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How a legend was created

Though now in her 90s, Vera Freeman still drops by the establishment she turned into a local icon.

The improbable saga of Vera Williams began in Wyola, Mont., where her mother was an innkeeper and her father a railroad telegraph man. She went to college in Salt Lake City, Utah, and decided to seek stardom in Hollywood.

Read the other story in this package: Cruisers’ watering hole gets 2nd chance

A beautiful brunette who soon turned blonde, she got a job as a telephone operator and, on a blind date, met Effrus “Doc” Freeman, a Hollywood optometrist and successful real estate investor.

They married, cruised about in their 58-foot Hatteras motoryacht (The White Sands) with a captain and crew. They also traveled the world on cruise ships and began collecting exotica in faraway ports of call. This started “The Freeman Collection” that went on permanent display under the White Sands’ thatched roof with a bamboo-and-reed ceiling, banana trees and strolling peacocks in full plumage.

Developing thousands of acres in Virginia brought them east. Looking for other investment property, they came across the late Louis Goldstein, who later became the popular state comptroller and sold them 800 acres of wilderness that dead-ended on St. Leonard Creek.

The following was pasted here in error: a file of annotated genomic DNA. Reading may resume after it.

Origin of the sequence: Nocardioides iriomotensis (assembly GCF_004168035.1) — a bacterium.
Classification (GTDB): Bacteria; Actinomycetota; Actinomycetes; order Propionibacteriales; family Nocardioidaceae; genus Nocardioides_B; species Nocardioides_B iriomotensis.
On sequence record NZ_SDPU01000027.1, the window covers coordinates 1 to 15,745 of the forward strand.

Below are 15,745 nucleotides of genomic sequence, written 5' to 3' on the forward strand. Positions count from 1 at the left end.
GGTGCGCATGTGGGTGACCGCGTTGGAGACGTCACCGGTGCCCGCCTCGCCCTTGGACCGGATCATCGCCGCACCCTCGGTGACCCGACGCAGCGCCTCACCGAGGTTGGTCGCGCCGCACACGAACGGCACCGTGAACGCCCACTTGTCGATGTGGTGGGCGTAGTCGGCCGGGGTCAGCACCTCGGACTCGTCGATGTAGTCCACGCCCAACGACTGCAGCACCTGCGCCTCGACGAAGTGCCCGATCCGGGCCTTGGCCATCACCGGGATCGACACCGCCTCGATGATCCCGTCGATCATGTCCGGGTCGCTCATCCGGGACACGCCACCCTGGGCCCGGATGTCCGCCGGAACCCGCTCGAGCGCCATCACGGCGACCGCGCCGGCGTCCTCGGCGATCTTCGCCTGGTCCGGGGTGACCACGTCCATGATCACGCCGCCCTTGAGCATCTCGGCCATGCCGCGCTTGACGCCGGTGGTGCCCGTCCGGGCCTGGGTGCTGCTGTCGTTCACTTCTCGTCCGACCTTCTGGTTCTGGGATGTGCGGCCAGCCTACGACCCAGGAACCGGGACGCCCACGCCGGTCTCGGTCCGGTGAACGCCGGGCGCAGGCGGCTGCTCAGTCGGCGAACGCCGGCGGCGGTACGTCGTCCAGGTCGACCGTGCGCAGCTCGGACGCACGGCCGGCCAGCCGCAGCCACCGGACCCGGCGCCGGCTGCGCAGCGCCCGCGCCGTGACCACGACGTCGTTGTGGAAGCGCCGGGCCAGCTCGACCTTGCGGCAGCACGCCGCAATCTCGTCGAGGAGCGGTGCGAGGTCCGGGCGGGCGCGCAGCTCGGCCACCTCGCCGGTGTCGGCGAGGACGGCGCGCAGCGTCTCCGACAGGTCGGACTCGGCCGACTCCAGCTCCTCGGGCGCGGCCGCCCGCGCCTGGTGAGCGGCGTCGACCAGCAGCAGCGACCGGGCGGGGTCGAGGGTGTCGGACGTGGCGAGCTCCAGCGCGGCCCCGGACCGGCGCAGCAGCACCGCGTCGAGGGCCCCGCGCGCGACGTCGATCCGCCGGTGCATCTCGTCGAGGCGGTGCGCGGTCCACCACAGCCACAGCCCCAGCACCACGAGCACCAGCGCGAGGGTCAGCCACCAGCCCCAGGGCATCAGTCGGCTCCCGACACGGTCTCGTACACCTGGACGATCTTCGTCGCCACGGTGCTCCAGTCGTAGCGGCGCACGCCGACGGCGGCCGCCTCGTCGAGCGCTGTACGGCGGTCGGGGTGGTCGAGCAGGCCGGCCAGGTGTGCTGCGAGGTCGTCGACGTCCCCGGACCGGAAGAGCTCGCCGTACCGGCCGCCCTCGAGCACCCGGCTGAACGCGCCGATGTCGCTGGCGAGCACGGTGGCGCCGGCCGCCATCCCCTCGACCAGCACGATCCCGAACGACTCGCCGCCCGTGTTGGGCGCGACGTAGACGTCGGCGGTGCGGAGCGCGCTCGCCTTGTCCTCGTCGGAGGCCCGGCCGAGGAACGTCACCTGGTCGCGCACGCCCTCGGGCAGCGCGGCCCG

That dirt road became White Sands Drive off Route 4, marked by a larger-than-life billboard cutout of a white-haired Vera holding a martini glass and pointing the way to “The Legendary Vera’s White Sands” (and) “romantic waterfront dinning (sic).” The garish sign has since been replaced by a more subtle one at the highway intersection.

Both sides of the little, winding road to nowhere were eventually sold off in small lots and are packed tight for several miles with working-class families.

It was here, in Calvert County, that Vera’s dream of becoming a celebrity living in a fairytale “castle” blossomed. The restaurant resembled a movie set where she presided every evening in Indian saris and long gowns, looking seductive on a faux leopard-skin barstool near her piano player.

Vera still lives next door in “Vera’s Villa,” a domed, white Moroccan-style fantasy filled with antiques and a swimming pool that dominates a large, marble-floored living room.

She makes occasional appearances at the restaurant, usually in the early evening. Stanley keeps a table reserved for Vera and her “manager and chauffeur,” Selvin Kumar, a native of South India who looks after her needs.